December 21, 1990 |
George Catlin (1796-1872), a native of Wilkes-Barre, was the first American artist to paint realistic scenes of American Indian life. He made nearly 600 such paintings during five extended trips through the Midwest between 1830 and 1836. A group of 50 Catlin paintings from the National Gallery of Art has gone on view at the Delaware Art Museum in Wilmington as a companion show to a traveling exhibition of 130 pieces of American Indian art from the Lowe Art Museum at the University of Miami.
May 17, 1989 |
Fashion-conscious New Jerseyans will receive a stylistic boost tailor-made for those looking for inexpensive but unique items of clothing. The Powhatan-Renape Nation will hold its sixth annual fashion show and luncheon at 11:30 a.m. Saturday at the Rankokus Indian Reservation on Rancocas-Mount Holly Road in Westampton. The fashion show, which begins at 1 p.m., will feature styles that draw upon traditional American Indian patterns and designs. The clothing is designed by Ardina Moore, owner of Buckskin to Silk, a small Miami, Okla.
May 23, 1992 |
Art glass, American Indian artifacts and industrial-strength gold chains from that increasingly popular consigner, the district attorney's office, will be offered at a variety of sales next week - including two on Monday, Memorial Day. That is when the art glass will be offered at the Arp Auction Co., 156 Fallsington Ave., Tullytown, starting at 10 a.m. Perhaps the most important piece is a Duffner and Kimberly leaded lamp on a Gorham base...
July 14, 1993 |
The U.S. women's basketball team has scarcely received half the attention focused on the U.S. men at the World University Games. But owing to the ball-hawking presence of Ryneldi Becenti, a 5-foot-7 point guard and an all-American in every sense of the term, the U.S. women are 4-1 and satisfying fans in two nations. One, of course, is the United States. The other is the 200,000-member Navajo nation of northern Arizona, headquartered on the Fort Defiance reservation, where Becenti lived with her American Indian family until she was 18 years old. That's when basketball took Becenti to college and the challenge of a new, big-city culture.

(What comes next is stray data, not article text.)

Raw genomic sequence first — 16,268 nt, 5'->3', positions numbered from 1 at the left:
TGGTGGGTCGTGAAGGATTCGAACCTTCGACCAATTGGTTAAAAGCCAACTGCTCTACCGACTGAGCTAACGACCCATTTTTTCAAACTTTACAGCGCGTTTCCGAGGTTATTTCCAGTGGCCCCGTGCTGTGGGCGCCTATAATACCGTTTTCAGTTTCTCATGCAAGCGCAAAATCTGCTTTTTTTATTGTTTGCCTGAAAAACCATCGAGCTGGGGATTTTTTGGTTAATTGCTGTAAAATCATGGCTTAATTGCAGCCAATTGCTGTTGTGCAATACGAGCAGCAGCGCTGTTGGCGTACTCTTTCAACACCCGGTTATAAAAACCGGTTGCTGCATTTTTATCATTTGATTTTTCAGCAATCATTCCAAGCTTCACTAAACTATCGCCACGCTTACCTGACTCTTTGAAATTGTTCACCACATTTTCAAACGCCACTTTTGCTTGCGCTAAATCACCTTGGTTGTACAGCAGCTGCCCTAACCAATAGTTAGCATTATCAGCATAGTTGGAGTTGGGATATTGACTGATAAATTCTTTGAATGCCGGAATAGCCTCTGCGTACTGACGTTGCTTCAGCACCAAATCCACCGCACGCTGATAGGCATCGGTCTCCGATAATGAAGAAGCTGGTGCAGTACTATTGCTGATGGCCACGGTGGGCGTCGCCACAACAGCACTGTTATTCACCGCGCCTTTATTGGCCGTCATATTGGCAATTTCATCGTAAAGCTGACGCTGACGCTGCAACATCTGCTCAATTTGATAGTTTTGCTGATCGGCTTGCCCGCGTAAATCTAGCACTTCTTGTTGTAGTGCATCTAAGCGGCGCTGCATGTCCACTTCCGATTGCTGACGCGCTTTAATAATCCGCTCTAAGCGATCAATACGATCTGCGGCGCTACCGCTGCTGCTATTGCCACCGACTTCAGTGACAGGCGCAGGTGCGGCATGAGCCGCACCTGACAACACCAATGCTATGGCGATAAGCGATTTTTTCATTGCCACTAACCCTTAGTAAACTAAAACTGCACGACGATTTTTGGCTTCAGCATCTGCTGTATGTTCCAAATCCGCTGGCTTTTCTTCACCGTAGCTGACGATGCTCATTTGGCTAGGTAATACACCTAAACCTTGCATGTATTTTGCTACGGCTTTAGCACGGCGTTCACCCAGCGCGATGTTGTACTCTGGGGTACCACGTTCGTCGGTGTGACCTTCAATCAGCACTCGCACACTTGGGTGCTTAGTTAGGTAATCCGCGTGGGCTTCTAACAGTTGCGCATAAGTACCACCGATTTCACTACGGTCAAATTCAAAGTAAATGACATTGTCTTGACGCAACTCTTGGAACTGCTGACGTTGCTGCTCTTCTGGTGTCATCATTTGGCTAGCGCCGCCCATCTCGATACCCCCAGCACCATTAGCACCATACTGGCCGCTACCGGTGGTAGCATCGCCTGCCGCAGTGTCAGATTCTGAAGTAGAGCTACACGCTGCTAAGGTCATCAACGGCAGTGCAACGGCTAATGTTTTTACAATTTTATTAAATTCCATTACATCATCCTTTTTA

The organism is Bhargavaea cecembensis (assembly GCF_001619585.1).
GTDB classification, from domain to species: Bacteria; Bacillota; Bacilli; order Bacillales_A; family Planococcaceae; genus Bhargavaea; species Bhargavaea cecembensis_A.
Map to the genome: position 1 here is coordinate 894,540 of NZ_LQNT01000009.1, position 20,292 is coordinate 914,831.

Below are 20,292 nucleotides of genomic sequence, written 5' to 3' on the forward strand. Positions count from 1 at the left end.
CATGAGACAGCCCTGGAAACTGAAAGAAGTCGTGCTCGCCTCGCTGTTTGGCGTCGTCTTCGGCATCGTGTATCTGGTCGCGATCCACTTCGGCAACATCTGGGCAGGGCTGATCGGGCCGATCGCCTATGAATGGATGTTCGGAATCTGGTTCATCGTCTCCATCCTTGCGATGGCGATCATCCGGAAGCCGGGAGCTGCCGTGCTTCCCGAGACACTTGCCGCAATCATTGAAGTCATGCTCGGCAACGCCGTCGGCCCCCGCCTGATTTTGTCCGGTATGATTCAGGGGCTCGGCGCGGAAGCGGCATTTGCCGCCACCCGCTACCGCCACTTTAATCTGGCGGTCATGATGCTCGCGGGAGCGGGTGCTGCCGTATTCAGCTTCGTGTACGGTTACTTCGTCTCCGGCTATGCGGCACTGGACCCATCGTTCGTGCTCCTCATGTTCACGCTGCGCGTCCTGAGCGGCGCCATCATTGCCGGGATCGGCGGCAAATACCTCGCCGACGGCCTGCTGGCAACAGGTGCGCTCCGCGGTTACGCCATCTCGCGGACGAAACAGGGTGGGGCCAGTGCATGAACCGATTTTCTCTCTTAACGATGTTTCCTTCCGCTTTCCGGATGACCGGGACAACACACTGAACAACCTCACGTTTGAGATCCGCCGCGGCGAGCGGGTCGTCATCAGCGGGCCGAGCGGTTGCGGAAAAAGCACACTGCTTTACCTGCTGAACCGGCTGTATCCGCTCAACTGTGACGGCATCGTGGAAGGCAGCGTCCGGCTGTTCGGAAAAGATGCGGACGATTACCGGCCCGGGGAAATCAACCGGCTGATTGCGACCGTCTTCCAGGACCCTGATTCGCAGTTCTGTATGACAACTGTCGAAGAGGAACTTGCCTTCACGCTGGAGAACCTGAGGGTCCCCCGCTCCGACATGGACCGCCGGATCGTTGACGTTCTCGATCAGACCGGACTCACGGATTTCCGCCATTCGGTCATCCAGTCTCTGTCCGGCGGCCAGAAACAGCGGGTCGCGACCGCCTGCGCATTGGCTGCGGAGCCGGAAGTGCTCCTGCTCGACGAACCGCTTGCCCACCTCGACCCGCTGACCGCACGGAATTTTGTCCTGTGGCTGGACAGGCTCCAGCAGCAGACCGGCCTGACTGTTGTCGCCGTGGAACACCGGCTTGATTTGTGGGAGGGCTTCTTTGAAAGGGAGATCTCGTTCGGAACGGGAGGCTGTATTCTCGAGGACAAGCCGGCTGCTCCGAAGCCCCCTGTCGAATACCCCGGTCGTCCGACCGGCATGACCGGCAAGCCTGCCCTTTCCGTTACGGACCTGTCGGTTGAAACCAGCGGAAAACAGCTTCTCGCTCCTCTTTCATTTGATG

December 7, 2003 |
Sandy Sandy remembers the day, 19 months ago, when she got an e-mail from Kansas signed "Chief Two Bears Standing. " "I see you are being led by the ancestors," he wrote after viewing her cave-art style on the Internet. Sandy, a Tabernacle watercolorist born Sandra Sandy, thanked him for the compliment, but replied that she was not American Indian. The chief - who recently retired from his post with the intertribal Red Nation of the Cherokee - was doubtful and encouraged her to research her genealogy.
June 20, 1993 |
On the day of longest light, the pagans would gather on plains, in forests, round bonfires, in sweat lodges, and celebrate the shift of the seasons. Druids at Stonehenge. Witches in Europe. American Indians. The sun would rise and arc across the sky, and early peoples would rejoice that winter was dead at last, that summer had arrived in all its fruitfulness. "They saw this one special time as a kind of fulfillment of the yearly passage and setting up the yearly promise," says University of Pennsylvania folklorist Roger Abrahams.
July 2, 1999 |
Wenonah Historical Society officers Jane Ramsay (left) and Lucy Schulz gather, in Ramsay's home, photos and artifacts that will be displayed from 11 a.m. to 1 p.m. Monday in the Community Center. American Indian and Wenonah Military Academy items will be included.
December 5, 2013 |
A federal court in Minnesota has ordered a Montgomery County company that provides check-cashing and other financial services in American Indian casinos to repay $5.62 million plus 10 percent annual interest to a Minnesota tribe. Money Centers of America Inc., of King of Prussia, had a contract under which it received cash advances from Corporate Commission of the Mille Lacs Band of Ojibwe Indians to supply cash to gamblers in two casinos. Money Centers was supposed to repay the advances within a certain number of days, but over three years, starting in 2009, it fell behind.
June 4, 2015 |
Jim Thorpe's sons asked the U.S. Supreme Court on Tuesday to overturn a ruling that prevents them from moving the great American Indian athlete's remains from the Pennsylvania town that bears his name to the Oklahoma tribal lands where he was born. In a 128-page filing, William Thorpe and Richard Thorpe, as well as the Sac and Fox Nation of Oklahoma, argued that a Philadelphia-based appeals court last year wrongly interpreted a law designed to protect the remains of American Indians.
November 4, 2005
An Oct. 10 article on the Commentary Page asserted that the basis of the term Indian, as in "American Indian," was not related to the word India, which (the article stated) Columbus did not know. In fact, Columbus' passport from Ferdinand and Isabella of Spain sent him "toward the regions of India," and in a letter written during his return trip, Columbus used the word India six times and the word Indians four times to describe the inhabitants of the lands he visited.